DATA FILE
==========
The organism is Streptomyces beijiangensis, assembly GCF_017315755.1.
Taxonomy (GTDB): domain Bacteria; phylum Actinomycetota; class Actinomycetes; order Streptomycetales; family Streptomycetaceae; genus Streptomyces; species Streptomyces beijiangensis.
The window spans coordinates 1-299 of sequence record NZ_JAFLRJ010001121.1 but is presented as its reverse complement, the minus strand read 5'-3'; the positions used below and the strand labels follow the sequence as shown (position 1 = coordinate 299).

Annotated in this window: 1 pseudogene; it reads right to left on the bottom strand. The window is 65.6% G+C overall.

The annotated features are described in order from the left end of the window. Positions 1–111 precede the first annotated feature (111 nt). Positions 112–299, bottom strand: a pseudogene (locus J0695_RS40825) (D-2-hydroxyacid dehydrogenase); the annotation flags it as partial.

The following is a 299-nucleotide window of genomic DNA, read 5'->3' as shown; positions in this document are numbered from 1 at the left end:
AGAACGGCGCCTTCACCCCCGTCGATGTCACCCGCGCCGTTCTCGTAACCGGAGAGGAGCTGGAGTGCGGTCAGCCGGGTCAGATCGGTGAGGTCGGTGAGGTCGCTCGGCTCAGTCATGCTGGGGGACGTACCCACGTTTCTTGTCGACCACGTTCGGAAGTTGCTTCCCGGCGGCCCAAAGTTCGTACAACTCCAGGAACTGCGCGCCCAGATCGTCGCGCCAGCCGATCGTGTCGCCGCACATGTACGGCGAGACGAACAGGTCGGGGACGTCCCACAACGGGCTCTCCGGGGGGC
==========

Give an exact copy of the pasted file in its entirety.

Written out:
The organism is Streptomyces beijiangensis, assembly GCF_017315755.1.
Taxonomy (GTDB): domain Bacteria; phylum Actinomycetota; class Actinomycetes; order Streptomycetales; family Streptomycetaceae; genus Streptomyces; species Streptomyces beijiangensis.
The window spans coordinates 1-299 of sequence record NZ_JAFLRJ010001121.1 but is presented as its reverse complement, the minus strand read 5'-3'; the positions used below and the strand labels follow the sequence as shown (position 1 = coordinate 299).

Annotated in this window: 1 pseudogene; it reads right to left on the bottom strand. The window is 65.6% G+C overall.

The annotated features are described in order from the left end of the window. Positions 1–111 precede the first annotated feature (111 nt). Positions 112–299, bottom strand: a pseudogene (locus J0695_RS40825) (D-2-hydroxyacid dehydrogenase); the annotation flags it as partial.

The following is a 299-nucleotide window of genomic DNA, read 5'->3' as shown; positions in this document are numbered from 1 at the left end:
AGAACGGCGCCTTCACCCCCGTCGATGTCACCCGCGCCGTTCTCGTAACCGGAGAGGAGCTGGAGTGCGGTCAGCCGGGTCAGATCGGTGAGGTCGGTGAGGTCGCTCGGCTCAGTCATGCTGGGGGACGTACCCACGTTTCTTGTCGACCACGTTCGGAAGTTGCTTCCCGGCGGCCCAAAGTTCGTACAACTCCAGGAACTGCGCGCCCAGATCGTCGCGCCAGCCGATCGTGTCGCCGCACATGTACGGCGAGACGAACAGGTCGGGGACGTCCCACAACGGGCTCTCCGGGGGGC